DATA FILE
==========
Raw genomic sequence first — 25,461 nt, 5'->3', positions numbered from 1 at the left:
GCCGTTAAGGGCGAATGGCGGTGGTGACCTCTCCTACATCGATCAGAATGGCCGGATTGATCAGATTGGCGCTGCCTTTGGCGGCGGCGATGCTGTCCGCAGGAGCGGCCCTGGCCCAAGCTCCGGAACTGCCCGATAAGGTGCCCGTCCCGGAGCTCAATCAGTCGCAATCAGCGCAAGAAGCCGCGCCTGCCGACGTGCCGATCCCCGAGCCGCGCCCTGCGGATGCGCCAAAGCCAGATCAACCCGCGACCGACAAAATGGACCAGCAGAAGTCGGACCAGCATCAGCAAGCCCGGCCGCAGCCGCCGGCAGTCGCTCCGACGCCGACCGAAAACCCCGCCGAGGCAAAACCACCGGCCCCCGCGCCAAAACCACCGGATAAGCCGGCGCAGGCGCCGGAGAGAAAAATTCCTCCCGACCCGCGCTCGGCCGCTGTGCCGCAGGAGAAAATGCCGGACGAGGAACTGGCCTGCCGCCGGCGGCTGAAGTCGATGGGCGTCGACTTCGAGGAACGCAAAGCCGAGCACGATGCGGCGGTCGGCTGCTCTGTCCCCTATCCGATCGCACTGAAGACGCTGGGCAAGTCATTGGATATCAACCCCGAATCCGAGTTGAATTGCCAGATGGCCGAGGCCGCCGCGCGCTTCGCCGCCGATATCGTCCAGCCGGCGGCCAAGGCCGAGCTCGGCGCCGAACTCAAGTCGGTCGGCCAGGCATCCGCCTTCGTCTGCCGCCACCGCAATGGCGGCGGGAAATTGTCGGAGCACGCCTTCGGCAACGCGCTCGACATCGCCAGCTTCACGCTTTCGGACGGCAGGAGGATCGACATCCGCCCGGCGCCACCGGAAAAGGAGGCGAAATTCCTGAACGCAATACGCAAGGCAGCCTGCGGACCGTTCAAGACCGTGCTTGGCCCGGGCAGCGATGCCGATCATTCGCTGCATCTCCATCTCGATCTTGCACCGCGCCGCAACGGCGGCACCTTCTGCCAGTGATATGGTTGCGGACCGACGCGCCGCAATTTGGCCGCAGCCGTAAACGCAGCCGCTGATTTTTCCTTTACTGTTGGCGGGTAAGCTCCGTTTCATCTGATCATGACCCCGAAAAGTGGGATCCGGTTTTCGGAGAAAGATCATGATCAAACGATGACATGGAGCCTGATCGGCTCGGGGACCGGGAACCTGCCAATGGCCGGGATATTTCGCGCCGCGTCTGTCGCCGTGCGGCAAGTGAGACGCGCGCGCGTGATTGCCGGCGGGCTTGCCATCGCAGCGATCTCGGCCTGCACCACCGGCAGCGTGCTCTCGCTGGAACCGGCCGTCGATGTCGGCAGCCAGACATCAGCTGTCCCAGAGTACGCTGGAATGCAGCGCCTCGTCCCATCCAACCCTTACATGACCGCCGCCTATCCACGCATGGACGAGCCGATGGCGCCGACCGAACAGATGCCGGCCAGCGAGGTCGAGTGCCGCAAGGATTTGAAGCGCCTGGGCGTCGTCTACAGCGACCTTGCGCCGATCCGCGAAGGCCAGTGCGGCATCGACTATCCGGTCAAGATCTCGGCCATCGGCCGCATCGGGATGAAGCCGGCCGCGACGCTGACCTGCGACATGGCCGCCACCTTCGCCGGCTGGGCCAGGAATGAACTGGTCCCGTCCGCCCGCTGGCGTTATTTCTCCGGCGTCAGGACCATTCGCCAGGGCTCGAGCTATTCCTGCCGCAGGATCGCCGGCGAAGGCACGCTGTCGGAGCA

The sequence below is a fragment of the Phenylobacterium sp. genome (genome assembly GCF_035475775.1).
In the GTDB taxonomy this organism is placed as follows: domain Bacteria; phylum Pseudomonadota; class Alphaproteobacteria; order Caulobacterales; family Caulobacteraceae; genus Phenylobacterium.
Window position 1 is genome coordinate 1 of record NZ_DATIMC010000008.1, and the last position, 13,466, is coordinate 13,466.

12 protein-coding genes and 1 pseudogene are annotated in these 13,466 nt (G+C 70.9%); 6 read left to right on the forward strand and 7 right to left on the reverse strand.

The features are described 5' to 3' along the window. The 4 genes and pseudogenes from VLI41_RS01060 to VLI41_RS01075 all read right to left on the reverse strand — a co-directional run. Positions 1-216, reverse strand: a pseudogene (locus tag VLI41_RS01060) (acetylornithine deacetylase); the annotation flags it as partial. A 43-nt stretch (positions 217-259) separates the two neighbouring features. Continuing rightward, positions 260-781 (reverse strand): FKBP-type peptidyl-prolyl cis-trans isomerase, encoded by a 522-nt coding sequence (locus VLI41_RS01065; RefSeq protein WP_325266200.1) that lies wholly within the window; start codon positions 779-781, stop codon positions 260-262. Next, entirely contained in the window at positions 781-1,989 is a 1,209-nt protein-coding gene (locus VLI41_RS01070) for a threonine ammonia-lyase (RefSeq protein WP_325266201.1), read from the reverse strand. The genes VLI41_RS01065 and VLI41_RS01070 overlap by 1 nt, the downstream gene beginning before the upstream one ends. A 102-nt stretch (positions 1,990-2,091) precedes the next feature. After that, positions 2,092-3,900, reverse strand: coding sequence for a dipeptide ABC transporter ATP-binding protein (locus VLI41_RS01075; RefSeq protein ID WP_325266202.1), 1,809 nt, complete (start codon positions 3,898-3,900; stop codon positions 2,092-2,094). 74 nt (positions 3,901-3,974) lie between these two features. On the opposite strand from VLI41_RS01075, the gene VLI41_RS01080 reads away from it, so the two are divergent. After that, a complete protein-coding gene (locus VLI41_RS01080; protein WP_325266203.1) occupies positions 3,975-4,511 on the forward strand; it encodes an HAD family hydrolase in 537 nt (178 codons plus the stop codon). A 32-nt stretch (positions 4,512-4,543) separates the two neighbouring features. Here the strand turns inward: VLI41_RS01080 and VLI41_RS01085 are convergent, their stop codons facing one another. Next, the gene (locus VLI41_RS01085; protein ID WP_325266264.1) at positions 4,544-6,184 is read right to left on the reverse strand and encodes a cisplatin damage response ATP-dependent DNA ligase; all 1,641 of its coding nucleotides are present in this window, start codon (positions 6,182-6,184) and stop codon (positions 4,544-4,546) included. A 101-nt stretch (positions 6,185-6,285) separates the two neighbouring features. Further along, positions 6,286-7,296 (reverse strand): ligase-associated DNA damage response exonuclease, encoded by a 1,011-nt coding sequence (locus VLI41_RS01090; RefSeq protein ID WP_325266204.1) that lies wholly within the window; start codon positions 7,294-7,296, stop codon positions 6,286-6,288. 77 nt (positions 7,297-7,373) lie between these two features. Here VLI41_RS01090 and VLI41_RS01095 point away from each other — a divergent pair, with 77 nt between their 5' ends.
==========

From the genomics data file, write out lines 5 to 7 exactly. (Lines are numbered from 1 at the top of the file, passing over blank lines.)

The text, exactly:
Window position 1 is genome coordinate 1 of record NZ_DATIMC010000008.1, and the last position, 13,466, is coordinate 13,466.

12 protein-coding genes and 1 pseudogene are annotated in these 13,466 nt (G+C 70.9%); 6 read left to right on the forward strand and 7 right to left on the reverse strand.

The features are described 5' to 3' along the window. The 4 genes and pseudogenes from VLI41_RS01060 to VLI41_RS01075 all read right to left on the reverse strand — a co-directional run. Positions 1-216, reverse strand: a pseudogene (locus tag VLI41_RS01060) (acetylornithine deacetylase); the annotation flags it as partial. A 43-nt stretch (positions 217-259) separates the two neighbouring features. Continuing rightward, positions 260-781 (reverse strand): FKBP-type peptidyl-prolyl cis-trans isomerase, encoded by a 522-nt coding sequence (locus VLI41_RS01065; RefSeq protein WP_325266200.1) that lies wholly within the window; start codon positions 779-781, stop codon positions 260-262. Next, entirely contained in the window at positions 781-1,989 is a 1,209-nt protein-coding gene (locus VLI41_RS01070) for a threonine ammonia-lyase (RefSeq protein WP_325266201.1), read from the reverse strand. The genes VLI41_RS01065 and VLI41_RS01070 overlap by 1 nt, the downstream gene beginning before the upstream one ends. A 102-nt stretch (positions 1,990-2,091) precedes the next feature. After that, positions 2,092-3,900, reverse strand: coding sequence for a dipeptide ABC transporter ATP-binding protein (locus VLI41_RS01075; RefSeq protein ID WP_325266202.1), 1,809 nt, complete (start codon positions 3,898-3,900; stop codon positions 2,092-2,094). 74 nt (positions 3,901-3,974) lie between these two features. On the opposite strand from VLI41_RS01075, the gene VLI41_RS01080 reads away from it, so the two are divergent. After that, a complete protein-coding gene (locus VLI41_RS01080; protein WP_325266203.1) occupies positions 3,975-4,511 on the forward strand; it encodes an HAD family hydrolase in 537 nt (178 codons plus the stop codon). A 32-nt stretch (positions 4,512-4,543) separates the two neighbouring features. Here the strand turns inward: VLI41_RS01080 and VLI41_RS01085 are convergent, their stop codons facing one another. Next, the gene (locus VLI41_RS01085; protein ID WP_325266264.1) at positions 4,544-6,184 is read right to left on the reverse strand and encodes a cisplatin damage response ATP-dependent DNA ligase; all 1,641 of its coding nucleotides are present in this window, start codon (positions 6,182-6,184) and stop codon (positions 4,544-4,546) included. A 101-nt stretch (positions 6,185-6,285) separates the two neighbouring features. Further along, positions 6,286-7,296 (reverse strand): ligase-associated DNA damage response exonuclease, encoded by a 1,011-nt coding sequence (locus VLI41_RS01090; RefSeq protein ID WP_325266204.1) that lies wholly within the window; start codon positions 7,294-7,296, stop codon positions 6,286-6,288. 77 nt (positions 7,297-7,373) lie between these two features. Here VLI41_RS01090 and VLI41_RS01095 point away from each other — a divergent pair, with 77 nt between their 5' ends.